December 20, 2014 -- Updated 0242 GMT (1042 HKT)
Conservatives know easing the trade embargo with Cuba is good for America. They should just admit it, says Fareed Zakaria.
December 20, 2014 -- Updated 0112 GMT (0912 HKT)
We're a world away from Pakistan in geography, but not in sentiment, writes Donna Brazile.
December 19, 2014 -- Updated 1709 GMT (0109 HKT)
How about a world where we have murderers but no murders? The police still chase down criminals who commit murder, we have trials and justice is handed out...but no one dies.
December 18, 2014 -- Updated 2345 GMT (0745 HKT)
The U.S. must respond to North Korea's alleged hacking of Sony, says Christian Whiton. Failing to do so will only embolden it.
December 19, 2014 -- Updated 2134 GMT (0534 HKT)
President Obama has been flexing his executive muscles lately despite Democrat's losses, writes Gloria Borger
December 18, 2014 -- Updated 1951 GMT (0351 HKT)
Jeff Yang says the film industry's surrender will have lasting implications.
December 18, 2014 -- Updated 2113 GMT (0513 HKT)
Newt Gingrich: No one should underestimate the historic importance of the collapse of American defenses in the Sony Pictures attack.
December 10, 2014 -- Updated 1255 GMT (2055 HKT)
Dean Obeidallah asks how the genuine Stephen Colbert will do, compared to "Stephen Colbert"
December 18, 2014 -- Updated 1734 GMT (0134 HKT)
Some GOP politicians want drug tests for welfare recipients; Eric Liu says bailed-out execs should get equal treatment
December 18, 2014 -- Updated 1342 GMT (2142 HKT)
Louis Perez: Obama introduced a long-absent element of lucidity into U.S. policy on Cuba.
December 16, 2014 -- Updated 1740 GMT (0140 HKT)
The slaughter of more than 130 children by the Pakistani Taliban may prove as pivotal to Pakistan's security policy as the 9/11 attacks were for the U.S., says Peter Bergen.
December 17, 2014 -- Updated 1600 GMT (0000 HKT)
The Internet is an online extension of our own neighborhoods. It's time for us to take their protection just as seriously, says Arun Vishwanath.
December 16, 2014 -- Updated 2154 GMT (0554 HKT)
Gayle Lemmon says we must speak out for the right of children to education -- and peace
December 17, 2014 -- Updated 1023 GMT (1823 HKT)
Russia's economic woes just seem to be getting worse. How will President Vladimir Putin respond? Frida Ghitis gives her take.
December 17, 2014 -- Updated 0639 GMT (1439 HKT)
Australia has generally seen itself as detached from the threat of terrorism. The hostage incident this week may change that, writes Max Barry.
December 12, 2014 -- Updated 2020 GMT (0420 HKT)
Thomas Maier says the trove of letters the Kennedy family has tried to guard from public view gives insight into the Kennedy legacy and the history of era.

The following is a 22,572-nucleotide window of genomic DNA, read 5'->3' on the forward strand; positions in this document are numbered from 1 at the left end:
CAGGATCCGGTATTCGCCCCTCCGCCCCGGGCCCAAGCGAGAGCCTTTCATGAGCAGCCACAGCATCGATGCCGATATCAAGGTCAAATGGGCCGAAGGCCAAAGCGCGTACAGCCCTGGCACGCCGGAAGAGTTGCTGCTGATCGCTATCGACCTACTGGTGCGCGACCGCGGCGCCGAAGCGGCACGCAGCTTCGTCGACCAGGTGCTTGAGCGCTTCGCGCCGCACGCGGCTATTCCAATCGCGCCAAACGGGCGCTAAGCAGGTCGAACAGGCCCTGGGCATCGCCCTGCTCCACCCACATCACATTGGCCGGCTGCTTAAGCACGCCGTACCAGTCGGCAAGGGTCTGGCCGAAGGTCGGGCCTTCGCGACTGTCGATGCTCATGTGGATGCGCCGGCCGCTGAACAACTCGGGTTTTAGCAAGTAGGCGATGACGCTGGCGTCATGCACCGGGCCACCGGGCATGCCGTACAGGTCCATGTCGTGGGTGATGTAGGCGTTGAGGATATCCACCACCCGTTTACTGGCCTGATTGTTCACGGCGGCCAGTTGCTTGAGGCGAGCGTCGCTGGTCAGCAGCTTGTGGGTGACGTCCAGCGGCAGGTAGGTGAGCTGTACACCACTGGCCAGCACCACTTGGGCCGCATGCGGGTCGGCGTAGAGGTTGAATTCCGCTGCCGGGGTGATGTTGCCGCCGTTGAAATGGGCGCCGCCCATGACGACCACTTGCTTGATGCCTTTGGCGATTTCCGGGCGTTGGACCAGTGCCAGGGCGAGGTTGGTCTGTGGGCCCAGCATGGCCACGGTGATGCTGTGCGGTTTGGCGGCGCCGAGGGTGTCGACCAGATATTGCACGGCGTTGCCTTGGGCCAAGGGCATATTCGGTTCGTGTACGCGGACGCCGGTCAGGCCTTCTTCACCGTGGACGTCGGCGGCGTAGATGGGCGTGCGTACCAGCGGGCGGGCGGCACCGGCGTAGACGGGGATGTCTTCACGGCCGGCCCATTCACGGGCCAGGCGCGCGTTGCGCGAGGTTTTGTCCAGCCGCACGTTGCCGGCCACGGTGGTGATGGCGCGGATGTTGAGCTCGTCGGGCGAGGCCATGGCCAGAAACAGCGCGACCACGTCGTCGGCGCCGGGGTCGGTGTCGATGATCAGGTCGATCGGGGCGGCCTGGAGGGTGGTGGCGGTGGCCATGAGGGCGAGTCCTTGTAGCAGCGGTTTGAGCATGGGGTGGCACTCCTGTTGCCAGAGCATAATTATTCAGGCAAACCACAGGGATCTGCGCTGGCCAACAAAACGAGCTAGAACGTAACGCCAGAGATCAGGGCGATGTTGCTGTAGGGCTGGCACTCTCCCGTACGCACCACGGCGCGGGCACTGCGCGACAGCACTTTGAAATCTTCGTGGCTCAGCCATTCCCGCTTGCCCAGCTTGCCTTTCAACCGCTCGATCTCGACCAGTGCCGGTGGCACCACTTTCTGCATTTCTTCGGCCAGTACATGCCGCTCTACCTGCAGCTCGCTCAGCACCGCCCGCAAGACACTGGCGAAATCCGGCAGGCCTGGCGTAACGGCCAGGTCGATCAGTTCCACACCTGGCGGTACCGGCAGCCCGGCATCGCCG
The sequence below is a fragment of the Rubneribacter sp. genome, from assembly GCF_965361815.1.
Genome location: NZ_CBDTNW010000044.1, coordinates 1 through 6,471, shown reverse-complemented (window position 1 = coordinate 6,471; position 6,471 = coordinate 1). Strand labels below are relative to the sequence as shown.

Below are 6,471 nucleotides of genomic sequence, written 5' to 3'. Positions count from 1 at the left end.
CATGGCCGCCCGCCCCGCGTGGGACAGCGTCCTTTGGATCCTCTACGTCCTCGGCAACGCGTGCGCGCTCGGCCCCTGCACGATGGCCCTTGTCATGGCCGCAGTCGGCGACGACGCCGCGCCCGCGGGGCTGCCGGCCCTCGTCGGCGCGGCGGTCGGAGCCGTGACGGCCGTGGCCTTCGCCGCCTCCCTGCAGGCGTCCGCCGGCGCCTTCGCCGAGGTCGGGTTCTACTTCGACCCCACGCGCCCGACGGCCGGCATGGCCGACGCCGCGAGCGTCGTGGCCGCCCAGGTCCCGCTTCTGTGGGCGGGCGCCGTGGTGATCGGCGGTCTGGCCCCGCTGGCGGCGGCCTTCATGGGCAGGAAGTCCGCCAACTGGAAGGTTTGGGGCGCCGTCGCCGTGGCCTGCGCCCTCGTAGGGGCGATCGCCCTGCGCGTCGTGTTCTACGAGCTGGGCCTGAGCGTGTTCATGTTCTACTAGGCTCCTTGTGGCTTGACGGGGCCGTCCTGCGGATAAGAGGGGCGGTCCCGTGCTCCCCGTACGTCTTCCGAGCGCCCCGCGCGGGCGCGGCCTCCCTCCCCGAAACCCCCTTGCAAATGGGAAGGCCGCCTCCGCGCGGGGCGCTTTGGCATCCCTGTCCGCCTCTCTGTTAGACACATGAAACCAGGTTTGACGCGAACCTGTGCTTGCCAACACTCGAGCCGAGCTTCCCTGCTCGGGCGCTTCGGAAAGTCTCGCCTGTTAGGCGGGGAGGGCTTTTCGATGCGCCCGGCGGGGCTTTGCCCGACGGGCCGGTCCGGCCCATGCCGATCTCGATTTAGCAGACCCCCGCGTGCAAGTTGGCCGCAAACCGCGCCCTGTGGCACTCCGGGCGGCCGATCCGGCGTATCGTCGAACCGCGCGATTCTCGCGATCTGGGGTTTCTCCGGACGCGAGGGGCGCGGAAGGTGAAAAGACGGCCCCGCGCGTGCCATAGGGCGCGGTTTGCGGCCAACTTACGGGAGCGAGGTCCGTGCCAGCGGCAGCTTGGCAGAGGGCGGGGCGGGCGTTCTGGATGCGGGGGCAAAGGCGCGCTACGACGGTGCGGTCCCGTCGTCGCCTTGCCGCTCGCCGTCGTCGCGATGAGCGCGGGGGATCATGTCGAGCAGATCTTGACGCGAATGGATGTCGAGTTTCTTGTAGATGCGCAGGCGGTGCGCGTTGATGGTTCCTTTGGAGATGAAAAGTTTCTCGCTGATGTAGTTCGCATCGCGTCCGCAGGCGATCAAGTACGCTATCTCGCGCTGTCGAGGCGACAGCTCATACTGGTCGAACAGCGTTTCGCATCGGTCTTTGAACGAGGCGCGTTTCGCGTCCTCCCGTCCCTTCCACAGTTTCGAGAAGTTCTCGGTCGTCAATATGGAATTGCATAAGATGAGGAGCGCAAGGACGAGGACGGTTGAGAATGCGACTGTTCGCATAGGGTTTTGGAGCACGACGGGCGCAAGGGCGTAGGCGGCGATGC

December 15, 2014 -- Updated 1456 GMT (2256 HKT)
Will Congress reform the CIA? It's probably best not to expect much from Washington. This is not the 1970s, and the chances for substantive reform are not good.
December 15, 2014 -- Updated 2101 GMT (0501 HKT)
From superstorms to droughts, not a week goes by without a major disruption somewhere in the U.S. But with the right planning, natural disasters don't have to be devastating.
December 15, 2014 -- Updated 1453 GMT (2253 HKT)
Would you rather be sexy or smart? Carol Costello says she hates this dumb question.
December 14, 2014 -- Updated 2253 GMT (0653 HKT)
A story about Pope Francis allegedly saying animals can go to heaven went viral late last week. The problem is that it wasn't true. Heidi Schlumpf looks at the discussion.
December 14, 2014 -- Updated 1550 GMT (2350 HKT)
Democratic leaders should wake up to the reality that the party's path to electoral power runs through the streets, where part of the party's base has been marching for months, says Errol Louis
December 13, 2014 -- Updated 2123 GMT (0523 HKT)
David Gergen: John Brennan deserves a national salute for his efforts to put the report about the CIA in perspective
December 12, 2014 -- Updated 1426 GMT (2226 HKT)
Anwar Sanders says that in some ways, cops and protesters are on the same side
December 11, 2014 -- Updated 1439 GMT (2239 HKT)
A view by Samir Naji, a Yemeni who was accused of serving in Osama bin Laden's security detail and imprisoned for nearly 13 years without charge in Guantanamo Bay
December 14, 2014 -- Updated 1738 GMT (0138 HKT)
S.E. Cupp asks: How much reality do you really want in your escapist TV fare?
ADVERTISEMENT